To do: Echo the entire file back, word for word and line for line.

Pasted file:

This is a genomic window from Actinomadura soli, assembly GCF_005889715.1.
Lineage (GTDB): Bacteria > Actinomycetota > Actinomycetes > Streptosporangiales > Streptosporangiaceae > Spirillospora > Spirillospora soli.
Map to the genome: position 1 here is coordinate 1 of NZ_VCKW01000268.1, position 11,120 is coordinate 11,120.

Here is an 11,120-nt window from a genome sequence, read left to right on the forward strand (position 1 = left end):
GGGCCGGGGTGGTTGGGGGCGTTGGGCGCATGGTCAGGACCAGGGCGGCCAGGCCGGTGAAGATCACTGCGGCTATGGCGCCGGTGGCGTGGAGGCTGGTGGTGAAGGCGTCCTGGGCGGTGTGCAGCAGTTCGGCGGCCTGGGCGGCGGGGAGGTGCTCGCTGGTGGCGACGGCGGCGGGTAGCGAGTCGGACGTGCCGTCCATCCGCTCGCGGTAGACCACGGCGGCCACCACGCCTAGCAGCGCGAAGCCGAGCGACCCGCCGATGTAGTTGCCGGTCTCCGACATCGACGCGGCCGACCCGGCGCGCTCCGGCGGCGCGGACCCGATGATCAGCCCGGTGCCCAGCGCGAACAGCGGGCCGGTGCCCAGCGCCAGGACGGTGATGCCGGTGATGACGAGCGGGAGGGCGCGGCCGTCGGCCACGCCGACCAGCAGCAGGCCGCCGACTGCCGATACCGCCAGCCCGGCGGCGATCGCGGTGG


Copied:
This is a genomic window from Actinomadura soli, assembly GCF_005889715.1.
Lineage (GTDB): Bacteria > Actinomycetota > Actinomycetes > Streptosporangiales > Streptosporangiaceae > Spirillospora > Spirillospora soli.
Map to the genome: position 1 here is coordinate 1 of NZ_VCKW01000268.1, position 11,120 is coordinate 11,120.

Here is an 11,120-nt window from a genome sequence, read left to right on the forward strand (position 1 = left end):
GGGCCGGGGTGGTTGGGGGCGTTGGGCGCATGGTCAGGACCAGGGCGGCCAGGCCGGTGAAGATCACTGCGGCTATGGCGCCGGTGGCGTGGAGGCTGGTGGTGAAGGCGTCCTGGGCGGTGTGCAGCAGTTCGGCGGCCTGGGCGGCGGGGAGGTGCTCGCTGGTGGCGACGGCGGCGGGTAGCGAGTCGGACGTGCCGTCCATCCGCTCGCGGTAGACCACGGCGGCCACCACGCCTAGCAGCGCGAAGCCGAGCGACCCGCCGATGTAGTTGCCGGTCTCCGACATCGACGCGGCCGACCCGGCGCGCTCCGGCGGCGCGGACCCGATGATCAGCCCGGTGCCCAGCGCGAACAGCGGGCCGGTGCCCAGCGCCAGGACGGTGATGCCGGTGATGACGAGCGGGAGGGCGCGGCCGTCGGCCACGCCGACCAGCAGCAGGCCGCCGACTGCCGATACCGCCAGCCCGGCGGCGATCGCGGTGG